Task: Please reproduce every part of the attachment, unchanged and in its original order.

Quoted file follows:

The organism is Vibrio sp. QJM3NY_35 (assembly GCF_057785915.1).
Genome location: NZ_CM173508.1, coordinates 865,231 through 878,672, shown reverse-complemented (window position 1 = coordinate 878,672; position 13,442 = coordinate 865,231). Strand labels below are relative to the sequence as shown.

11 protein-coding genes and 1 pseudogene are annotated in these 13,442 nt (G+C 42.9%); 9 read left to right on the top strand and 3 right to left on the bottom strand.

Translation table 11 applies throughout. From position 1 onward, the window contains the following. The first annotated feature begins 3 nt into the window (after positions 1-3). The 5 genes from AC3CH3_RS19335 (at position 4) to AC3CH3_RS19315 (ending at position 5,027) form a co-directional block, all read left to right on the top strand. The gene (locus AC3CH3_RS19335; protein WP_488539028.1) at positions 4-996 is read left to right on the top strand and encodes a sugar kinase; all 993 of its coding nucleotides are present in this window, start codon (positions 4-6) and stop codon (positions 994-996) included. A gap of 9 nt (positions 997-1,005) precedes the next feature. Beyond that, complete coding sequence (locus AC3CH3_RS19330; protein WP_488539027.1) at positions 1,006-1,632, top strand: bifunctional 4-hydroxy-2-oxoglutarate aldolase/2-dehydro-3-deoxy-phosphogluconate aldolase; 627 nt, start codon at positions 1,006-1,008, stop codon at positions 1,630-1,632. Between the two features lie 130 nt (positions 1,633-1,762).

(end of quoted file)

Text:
The organism is Vibrio sp. QJM3NY_35 (assembly GCF_057785915.1).
Genome location: NZ_CM173508.1, coordinates 865,231 through 878,672, shown reverse-complemented (window position 1 = coordinate 878,672; position 13,442 = coordinate 865,231). Strand labels below are relative to the sequence as shown.

11 protein-coding genes and 1 pseudogene are annotated in these 13,442 nt (G+C 42.9%); 9 read left to right on the top strand and 3 right to left on the bottom strand.

Translation table 11 applies throughout. From position 1 onward, the window contains the following. The first annotated feature begins 3 nt into the window (after positions 1-3). The 5 genes from AC3CH3_RS19335 (at position 4) to AC3CH3_RS19315 (ending at position 5,027) form a co-directional block, all read left to right on the top strand. The gene (locus AC3CH3_RS19335; protein WP_488539028.1) at positions 4-996 is read left to right on the top strand and encodes a sugar kinase; all 993 of its coding nucleotides are present in this window, start codon (positions 4-6) and stop codon (positions 994-996) included. A gap of 9 nt (positions 997-1,005) precedes the next feature. Beyond that, complete coding sequence (locus AC3CH3_RS19330; protein WP_488539027.1) at positions 1,006-1,632, top strand: bifunctional 4-hydroxy-2-oxoglutarate aldolase/2-dehydro-3-deoxy-phosphogluconate aldolase; 627 nt, start codon at positions 1,006-1,008, stop codon at positions 1,630-1,632. Between the two features lie 130 nt (positions 1,633-1,762).